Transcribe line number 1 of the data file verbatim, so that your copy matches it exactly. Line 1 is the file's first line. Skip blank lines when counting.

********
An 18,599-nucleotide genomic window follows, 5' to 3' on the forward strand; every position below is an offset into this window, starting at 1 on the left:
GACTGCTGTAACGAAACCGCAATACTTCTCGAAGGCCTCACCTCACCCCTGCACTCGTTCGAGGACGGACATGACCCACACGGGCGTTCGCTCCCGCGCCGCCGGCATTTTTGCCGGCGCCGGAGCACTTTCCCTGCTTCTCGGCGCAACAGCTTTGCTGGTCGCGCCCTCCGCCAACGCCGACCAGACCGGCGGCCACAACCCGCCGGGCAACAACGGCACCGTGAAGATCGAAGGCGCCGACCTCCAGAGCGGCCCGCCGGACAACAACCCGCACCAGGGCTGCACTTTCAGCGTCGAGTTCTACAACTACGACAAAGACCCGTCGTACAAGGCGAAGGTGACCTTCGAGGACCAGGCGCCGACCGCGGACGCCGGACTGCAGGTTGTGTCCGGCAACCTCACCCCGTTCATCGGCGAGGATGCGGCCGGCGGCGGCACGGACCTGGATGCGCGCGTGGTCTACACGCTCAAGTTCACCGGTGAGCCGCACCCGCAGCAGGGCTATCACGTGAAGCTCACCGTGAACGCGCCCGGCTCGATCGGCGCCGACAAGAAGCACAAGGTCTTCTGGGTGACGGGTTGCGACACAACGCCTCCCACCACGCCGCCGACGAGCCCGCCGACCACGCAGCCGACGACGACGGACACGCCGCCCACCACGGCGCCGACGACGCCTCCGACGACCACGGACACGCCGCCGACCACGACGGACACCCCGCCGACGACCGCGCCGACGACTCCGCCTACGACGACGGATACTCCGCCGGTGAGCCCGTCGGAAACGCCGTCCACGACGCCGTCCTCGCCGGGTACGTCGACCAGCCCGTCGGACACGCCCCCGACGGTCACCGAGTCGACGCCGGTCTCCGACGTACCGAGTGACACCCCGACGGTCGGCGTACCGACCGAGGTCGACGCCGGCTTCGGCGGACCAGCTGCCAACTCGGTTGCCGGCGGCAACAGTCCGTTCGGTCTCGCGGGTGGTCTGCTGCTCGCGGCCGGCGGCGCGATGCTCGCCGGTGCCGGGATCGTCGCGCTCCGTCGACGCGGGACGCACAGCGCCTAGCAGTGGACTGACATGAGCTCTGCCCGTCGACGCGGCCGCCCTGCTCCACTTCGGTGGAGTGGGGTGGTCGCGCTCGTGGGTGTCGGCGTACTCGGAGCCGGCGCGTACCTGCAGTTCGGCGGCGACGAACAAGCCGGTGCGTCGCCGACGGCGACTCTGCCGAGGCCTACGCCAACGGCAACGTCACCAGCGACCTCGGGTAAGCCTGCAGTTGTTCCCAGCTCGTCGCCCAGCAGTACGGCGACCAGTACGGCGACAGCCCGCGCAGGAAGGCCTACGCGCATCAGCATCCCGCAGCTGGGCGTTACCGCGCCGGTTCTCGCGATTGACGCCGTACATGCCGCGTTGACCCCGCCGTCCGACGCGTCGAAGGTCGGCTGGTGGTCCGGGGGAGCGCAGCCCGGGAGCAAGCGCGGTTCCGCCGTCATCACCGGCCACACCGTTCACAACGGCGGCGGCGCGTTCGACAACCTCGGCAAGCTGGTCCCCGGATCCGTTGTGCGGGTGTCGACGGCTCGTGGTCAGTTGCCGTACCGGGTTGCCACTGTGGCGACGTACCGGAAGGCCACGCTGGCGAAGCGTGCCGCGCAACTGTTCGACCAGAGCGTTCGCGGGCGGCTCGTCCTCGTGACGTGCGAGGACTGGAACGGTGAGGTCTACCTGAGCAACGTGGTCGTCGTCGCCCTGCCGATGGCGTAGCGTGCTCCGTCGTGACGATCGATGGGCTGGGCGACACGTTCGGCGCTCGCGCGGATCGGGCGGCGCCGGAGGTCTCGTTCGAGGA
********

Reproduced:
An 18,599-nucleotide genomic window follows, 5' to 3' on the forward strand; every position below is an offset into this window, starting at 1 on the left: